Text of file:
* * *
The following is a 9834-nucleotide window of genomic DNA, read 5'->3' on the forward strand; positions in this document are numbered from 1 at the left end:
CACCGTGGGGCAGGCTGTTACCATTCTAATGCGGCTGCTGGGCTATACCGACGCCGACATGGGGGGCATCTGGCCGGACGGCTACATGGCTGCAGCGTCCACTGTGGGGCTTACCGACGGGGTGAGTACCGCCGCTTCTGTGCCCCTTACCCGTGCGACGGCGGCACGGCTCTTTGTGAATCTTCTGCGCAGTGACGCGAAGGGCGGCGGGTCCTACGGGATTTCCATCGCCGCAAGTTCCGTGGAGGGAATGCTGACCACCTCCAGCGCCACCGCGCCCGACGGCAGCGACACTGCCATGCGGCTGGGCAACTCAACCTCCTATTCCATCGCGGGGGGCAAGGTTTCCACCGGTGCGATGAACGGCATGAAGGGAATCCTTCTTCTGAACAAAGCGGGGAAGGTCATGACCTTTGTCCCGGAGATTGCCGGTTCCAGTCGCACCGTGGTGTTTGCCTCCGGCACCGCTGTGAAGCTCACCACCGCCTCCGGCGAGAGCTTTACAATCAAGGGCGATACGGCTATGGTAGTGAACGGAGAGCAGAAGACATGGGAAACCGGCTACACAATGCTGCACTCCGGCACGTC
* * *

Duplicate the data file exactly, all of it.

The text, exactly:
The following is a 9834-nucleotide window of genomic DNA, read 5'->3' on the forward strand; positions in this document are numbered from 1 at the left end:
CACCGTGGGGCAGGCTGTTACCATTCTAATGCGGCTGCTGGGCTATACCGACGCCGACATGGGGGGCATCTGGCCGGACGGCTACATGGCTGCAGCGTCCACTGTGGGGCTTACCGACGGGGTGAGTACCGCCGCTTCTGTGCCCCTTACCCGTGCGACGGCGGCACGGCTCTTTGTGAATCTTCTGCGCAGTGACGCGAAGGGCGGCGGGTCCTACGGGATTTCCATCGCCGCAAGTTCCGTGGAGGGAATGCTGACCACCTCCAGCGCCACCGCGCCCGACGGCAGCGACACTGCCATGCGGCTGGGCAACTCAACCTCCTATTCCATCGCGGGGGGCAAGGTTTCCACCGGTGCGATGAACGGCATGAAGGGAATCCTTCTTCTGAACAAAGCGGGGAAGGTCATGACCTTTGTCCCGGAGATTGCCGGTTCCAGTCGCACCGTGGTGTTTGCCTCCGGCACCGCTGTGAAGCTCACCACCGCCTCCGGCGAGAGCTTTACAATCAAGGGCGATACGGCTATGGTAGTGAACGGAGAGCAGAAGACATGGGAAACCGGCTACACAATGCTGCACTCCGGCACGTC